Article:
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Your Forest Preserves

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Rollins Savanna Trail Map
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1250 acres

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Native Seed Nursery

Rollins Savanna

Construction Alert | Last Update Aug 21, 2014

Transmission line improvements
Through the end of this year, ComEd will be working on improving the existing overhead transmission lines in their Right-of-Way. Trails will remain open. Please use caution, slow down and look for work crews along the way.

New underpass 
Work begins late summer on a new underpass at Rollins Road just west of Route 45. Completion is expected in fall 2014.  Part of the Millennium Trail extension project, the new underpass will provide trail users safe passage from Rollins Savanna to Fourth Lake Forest Preserve in Lake Villa. During construction, Rollins Savanna will remain open. Rollins Road will remain open though periodic traffic delays are expected. Read more, view project maps

 

Rollins Savanna is one of Lake County's largest forest preserves with 1,220 uninterrupted acres. Scattered groves of large oaks, wide-open prairies teeming with wildflowers and native grasses, and abundant wetlands offer the perfect setting for grassland birds and other wildlife.

A 5.5-mile trail with bridges and boardwalks encircles the site. This multi-use trail is open for hiking, bicycling, cross-country skiing and nature and wildlife observation. This preserve also offers a native seed nursery, parking, toilets, drinking fountain and a bridge crossing over Mill Creek. Snowmobiles can parallel a small section of the trail as they pass through the preserve.

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Location

Rollins Savanna Forest Preserve is located in central Lake County in Grayslake.

The main entrance is located on Washington Street at Atkinson Road, just west of Route 45 and east of Route 83. [View on Google maps

A second entrance is located on Drury Lane. 

 

History

Rollins Savanna was acquired in phases between 1988 and 1993. Extensive work to renovate this unique preserve to restore its valuable ecosystems and provide outdoor recreation and nature and history education opportunities was completed in 2004.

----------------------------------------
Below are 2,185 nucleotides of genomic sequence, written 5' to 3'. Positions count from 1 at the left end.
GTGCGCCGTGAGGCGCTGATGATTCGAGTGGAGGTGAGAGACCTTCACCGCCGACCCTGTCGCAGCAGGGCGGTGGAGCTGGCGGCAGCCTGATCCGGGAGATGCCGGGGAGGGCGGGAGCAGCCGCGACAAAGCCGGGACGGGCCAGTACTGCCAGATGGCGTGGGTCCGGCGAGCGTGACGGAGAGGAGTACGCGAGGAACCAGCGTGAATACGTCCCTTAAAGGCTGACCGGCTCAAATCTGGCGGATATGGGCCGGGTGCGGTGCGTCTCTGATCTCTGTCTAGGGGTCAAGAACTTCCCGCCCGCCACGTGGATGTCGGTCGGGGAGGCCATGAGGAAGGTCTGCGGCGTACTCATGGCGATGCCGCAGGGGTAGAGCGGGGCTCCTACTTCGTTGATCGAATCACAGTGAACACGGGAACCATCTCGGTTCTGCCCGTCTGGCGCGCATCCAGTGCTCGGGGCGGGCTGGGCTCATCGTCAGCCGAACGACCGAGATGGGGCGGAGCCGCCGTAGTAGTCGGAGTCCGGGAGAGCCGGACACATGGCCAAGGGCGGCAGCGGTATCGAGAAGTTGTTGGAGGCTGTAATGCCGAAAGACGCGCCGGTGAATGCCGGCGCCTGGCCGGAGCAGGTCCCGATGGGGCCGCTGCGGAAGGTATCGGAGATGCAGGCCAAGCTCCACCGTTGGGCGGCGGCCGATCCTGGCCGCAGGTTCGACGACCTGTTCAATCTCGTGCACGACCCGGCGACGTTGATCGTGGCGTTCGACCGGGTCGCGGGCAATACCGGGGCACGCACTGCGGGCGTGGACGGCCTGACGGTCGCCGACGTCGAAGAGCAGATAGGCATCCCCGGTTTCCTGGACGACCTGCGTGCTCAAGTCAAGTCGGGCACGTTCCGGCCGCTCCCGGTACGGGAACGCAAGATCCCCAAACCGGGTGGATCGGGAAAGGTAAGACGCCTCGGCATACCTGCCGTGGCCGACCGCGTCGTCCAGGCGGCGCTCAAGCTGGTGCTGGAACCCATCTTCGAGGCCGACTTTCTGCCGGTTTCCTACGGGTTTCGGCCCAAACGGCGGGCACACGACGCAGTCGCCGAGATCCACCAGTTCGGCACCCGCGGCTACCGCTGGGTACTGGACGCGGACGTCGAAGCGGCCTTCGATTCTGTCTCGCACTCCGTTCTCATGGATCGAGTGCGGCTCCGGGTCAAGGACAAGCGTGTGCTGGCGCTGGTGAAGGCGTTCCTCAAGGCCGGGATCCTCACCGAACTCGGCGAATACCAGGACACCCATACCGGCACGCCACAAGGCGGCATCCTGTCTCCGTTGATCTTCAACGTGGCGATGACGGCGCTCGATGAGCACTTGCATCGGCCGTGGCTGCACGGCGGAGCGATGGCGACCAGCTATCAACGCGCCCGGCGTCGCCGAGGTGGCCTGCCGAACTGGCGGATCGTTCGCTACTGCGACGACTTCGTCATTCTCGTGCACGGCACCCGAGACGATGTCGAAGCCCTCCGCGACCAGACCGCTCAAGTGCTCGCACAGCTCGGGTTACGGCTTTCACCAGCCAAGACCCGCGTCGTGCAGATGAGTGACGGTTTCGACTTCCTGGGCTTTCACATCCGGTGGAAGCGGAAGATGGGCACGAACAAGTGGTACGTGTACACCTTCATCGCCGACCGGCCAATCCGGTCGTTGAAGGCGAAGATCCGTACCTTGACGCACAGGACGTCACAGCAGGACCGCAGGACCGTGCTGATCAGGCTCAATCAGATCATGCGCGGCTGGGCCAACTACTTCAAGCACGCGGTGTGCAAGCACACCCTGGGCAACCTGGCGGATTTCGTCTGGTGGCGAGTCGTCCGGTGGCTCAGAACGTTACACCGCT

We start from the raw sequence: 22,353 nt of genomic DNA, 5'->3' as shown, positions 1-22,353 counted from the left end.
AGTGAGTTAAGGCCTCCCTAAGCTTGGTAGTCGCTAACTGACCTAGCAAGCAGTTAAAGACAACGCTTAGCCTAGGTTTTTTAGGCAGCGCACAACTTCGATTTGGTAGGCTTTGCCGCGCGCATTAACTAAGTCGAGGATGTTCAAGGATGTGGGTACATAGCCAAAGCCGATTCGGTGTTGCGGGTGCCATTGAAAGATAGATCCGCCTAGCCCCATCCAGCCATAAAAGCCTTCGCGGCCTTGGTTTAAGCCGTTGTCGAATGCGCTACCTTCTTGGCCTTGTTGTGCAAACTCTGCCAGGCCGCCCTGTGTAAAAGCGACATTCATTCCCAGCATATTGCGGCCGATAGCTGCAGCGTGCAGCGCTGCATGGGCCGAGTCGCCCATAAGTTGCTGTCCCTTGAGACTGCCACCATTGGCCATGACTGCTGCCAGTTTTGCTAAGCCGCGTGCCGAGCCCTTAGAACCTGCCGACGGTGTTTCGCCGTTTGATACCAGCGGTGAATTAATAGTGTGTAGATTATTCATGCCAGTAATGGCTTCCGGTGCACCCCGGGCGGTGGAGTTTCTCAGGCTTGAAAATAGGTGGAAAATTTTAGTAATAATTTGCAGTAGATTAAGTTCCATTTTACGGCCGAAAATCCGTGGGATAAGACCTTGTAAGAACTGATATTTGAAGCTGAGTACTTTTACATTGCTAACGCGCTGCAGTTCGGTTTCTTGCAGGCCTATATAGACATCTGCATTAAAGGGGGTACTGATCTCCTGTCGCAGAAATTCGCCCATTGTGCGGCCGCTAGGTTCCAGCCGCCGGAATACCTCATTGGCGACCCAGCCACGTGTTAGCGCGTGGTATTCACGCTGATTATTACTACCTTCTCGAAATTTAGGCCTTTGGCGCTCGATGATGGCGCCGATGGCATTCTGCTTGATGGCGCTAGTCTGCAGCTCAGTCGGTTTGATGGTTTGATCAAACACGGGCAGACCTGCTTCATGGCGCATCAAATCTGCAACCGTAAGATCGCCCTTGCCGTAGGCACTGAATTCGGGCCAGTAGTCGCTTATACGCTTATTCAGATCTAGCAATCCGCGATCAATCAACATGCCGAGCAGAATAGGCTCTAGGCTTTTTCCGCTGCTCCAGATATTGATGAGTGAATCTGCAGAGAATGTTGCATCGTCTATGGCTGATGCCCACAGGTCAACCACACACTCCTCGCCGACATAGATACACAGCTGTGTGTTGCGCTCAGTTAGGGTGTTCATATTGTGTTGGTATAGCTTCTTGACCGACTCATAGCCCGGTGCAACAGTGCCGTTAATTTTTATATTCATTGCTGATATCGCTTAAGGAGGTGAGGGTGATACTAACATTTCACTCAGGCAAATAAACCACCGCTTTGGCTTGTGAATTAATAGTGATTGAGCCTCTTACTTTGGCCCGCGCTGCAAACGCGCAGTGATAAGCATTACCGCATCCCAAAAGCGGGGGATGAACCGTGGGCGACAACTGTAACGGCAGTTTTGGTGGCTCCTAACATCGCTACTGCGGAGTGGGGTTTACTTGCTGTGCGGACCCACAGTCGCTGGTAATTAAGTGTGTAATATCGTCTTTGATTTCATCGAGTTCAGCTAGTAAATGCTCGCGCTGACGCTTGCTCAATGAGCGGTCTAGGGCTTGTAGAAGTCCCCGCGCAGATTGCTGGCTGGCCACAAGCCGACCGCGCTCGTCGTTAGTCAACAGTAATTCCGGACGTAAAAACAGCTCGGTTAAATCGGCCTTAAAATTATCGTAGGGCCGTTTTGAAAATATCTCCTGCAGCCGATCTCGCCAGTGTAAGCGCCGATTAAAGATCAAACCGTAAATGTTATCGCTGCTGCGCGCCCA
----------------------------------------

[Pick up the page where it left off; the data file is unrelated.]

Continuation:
The Natural Scene

Our natural resource crews and project partners have been working to restore this unique preserve to enhance its valuable ecosystems. More than 450 acres of former farmland have been restored as part of a massive habitat restoration and preservation project here, representing the largest restoration effort we've ever undertaken.

Unique to Rollins Savanna is its large size, uninterrupted by roads and development, and its existing diverse natural resource features. Rich black soils found at this preserve once dominated Midwestern landscape in the 1800s. The preserve protects the south fork of Mill Creek, frontage on Third Lake and large interior wetland complexes that provide needed food sources and rest stops for ruddy ducks, blue-winged teal, great blue herons, egrets and a variety of waterfowl species. Grassland birds, waterfowl and other wildlife are drawn to the site’s oak savannas and expansive prairies and wetlands.

Extensive habitat restoration efforts were completed along the Mill Creek corridor and on over 200 acres of wetlands. One of the project goals is to establish Rollins Savanna as an ecological research site and outdoor classroom for local universities, schools and other organizations.

Birder's Field of Dreams

Rollins Savanna is named an Important Bird Area by the National Audubon Society due to the large number of endangered yellow-headed blackbirds that have found refuge here. Dubbed a “Birder’s Field of Dreams,” the preserve is favored by bird watchers.

A bird observation area near the Drury Lane parking area provides a safe, accessible way for all of our visitors to view and enjoy birds. This observation area consists of a stone path that provides access from the existing preserve trail system to a raised platform. This observation deck is a gathering space that offers a clear view of the adjacent grassland and wetland.

The deck features magnified viewing scopes. Interpretive signs inform visitors about habitat and species they might see from that vantage point. Oak trees around the seating area provide shade for visitors using the observation deck and also help them blend into the landscape to create less of a disturbance to wildlife using that habitat.

 
Rollins Savanna (c) Kim Karpeles

Preserve News

Preserve safety tips
Board approves 100-year Vision and Strategic Plan
Board approves 100-year vision
 

Upcoming Events

Sep 2 Restoration Workdays
  3 Restoration Workdays
  9 Restoration Workdays
  10 Restoration Workdays
  16 Restoration Workdays
  17 Restoration Workdays
  23 Restoration Workdays
  24 Restoration Workdays
  30 Restoration Workdays
Oct 1 Habitat Walks for Seniors
  4 Forest Fitness
 

Preserve Improvements

Millennium Trail and Greenway Improvements